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Yup, and the choked carabiner in the top drawing is upside down. You can NEVER load the gate, you ALWAYS load the spine. The gate needs to be facing up in that usage.
 
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Drella

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The drawings are good, but inaccurate. You can't really go anywhere the way you've got them drawn.
Dude,, you're killin me! I never said I knew what I was doing....:P
 
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Drella

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Yup, and the choked carabiner in the top drawing is upside down. You can NEVER load the gate, you ALWAYS load the spine. The gate needs to be facing up in that usage.
GAWD! Alright already,, it's just a drawing! Jeeeeeeze!....:whine:
 

treesandsurf

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I've used that trick in the first pic, works pretty well. Just don't forget about your line when you are making the backcut 8).

jp:D
 

Old Monkey

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I just make my back cut about an inch higher than my face and after the piece is off use the little notch on both sides for my climb line. When I am done cutting my face I just flip the line over the stem and put it bellow the block. All that stuff above seems like it would slow you down.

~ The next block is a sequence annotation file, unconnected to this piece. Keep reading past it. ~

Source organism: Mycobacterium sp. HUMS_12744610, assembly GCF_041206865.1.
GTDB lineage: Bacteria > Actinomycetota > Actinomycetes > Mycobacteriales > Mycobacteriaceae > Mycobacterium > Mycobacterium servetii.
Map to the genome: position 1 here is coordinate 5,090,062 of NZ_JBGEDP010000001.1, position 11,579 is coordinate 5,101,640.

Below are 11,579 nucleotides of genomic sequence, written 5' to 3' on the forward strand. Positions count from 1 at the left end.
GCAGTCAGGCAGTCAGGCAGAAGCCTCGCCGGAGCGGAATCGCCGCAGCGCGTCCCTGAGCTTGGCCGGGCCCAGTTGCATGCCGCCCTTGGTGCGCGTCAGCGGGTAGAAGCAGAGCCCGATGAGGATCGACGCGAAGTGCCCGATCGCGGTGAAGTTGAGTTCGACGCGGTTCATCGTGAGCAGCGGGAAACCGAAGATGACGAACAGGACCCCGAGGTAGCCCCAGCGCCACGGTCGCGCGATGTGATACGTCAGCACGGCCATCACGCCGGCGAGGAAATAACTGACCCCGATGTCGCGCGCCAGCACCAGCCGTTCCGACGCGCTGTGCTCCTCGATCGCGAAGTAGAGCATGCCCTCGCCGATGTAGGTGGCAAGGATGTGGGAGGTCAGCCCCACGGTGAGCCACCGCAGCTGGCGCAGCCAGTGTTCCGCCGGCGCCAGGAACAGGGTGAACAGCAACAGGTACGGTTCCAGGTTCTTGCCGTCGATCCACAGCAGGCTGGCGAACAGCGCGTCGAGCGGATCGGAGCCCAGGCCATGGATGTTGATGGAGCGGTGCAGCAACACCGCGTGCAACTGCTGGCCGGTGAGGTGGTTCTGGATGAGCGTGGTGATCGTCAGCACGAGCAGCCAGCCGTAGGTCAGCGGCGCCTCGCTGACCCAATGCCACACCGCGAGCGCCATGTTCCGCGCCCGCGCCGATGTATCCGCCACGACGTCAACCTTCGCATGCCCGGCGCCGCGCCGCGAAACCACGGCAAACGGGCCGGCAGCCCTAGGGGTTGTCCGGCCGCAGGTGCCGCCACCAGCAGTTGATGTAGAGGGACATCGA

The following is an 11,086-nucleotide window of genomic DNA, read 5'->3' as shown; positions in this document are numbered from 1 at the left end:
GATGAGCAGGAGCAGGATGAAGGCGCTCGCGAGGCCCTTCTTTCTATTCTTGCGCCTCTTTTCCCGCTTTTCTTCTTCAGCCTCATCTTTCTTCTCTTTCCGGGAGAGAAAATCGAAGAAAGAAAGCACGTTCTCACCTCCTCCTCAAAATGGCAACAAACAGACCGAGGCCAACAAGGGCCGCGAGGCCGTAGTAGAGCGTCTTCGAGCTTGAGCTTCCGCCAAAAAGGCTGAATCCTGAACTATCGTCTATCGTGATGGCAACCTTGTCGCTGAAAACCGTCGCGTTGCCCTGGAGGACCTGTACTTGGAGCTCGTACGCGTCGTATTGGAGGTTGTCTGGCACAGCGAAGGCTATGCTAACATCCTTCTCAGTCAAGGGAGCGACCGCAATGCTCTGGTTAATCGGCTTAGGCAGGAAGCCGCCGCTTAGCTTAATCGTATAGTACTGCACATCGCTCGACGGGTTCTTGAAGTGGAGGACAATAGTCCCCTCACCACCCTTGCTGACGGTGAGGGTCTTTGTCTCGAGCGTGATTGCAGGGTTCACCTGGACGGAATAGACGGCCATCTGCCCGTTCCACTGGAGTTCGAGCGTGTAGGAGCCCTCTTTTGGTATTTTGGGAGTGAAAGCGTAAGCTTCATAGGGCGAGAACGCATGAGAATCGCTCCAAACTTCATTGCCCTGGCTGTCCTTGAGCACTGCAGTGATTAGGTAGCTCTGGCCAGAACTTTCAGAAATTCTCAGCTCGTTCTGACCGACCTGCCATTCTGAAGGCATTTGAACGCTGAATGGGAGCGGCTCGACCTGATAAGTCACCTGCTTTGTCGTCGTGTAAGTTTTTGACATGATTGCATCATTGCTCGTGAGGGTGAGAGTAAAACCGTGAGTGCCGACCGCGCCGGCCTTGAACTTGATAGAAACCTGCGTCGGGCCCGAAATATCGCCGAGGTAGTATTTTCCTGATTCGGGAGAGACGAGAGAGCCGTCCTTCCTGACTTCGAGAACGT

Old Monkey

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I had to reread what a read twice to get that. I think I was standing in the sun too much today.
 

DMc

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I agree with Butch. In most instances, just step down, make your cut and be done with it.

However, there are times when things are tangled up below and you know that you are just going to be sitting around enjoying the view for awhile. That's when I have used a setup similar to the second picture.

I will often work a big spar with two flip lines. I just found that it works well for me. To set up as in picture 2, I will just take off one of my flip lines (they generally have a snap hook on one end and a snap hook on the friction adjuster) and attach my climbing line to those hooks, leaving them about 6 to 8 " apart as in the second picture. It will hold just fine for dropping down 10 or 20', whatever your next cut is going to be (now, 5' 11 7/8"); take your time making your undercut, relax. When it comes time to get movin' again, just release tension, give your climbing line a flip and the whole setup will slide down to you.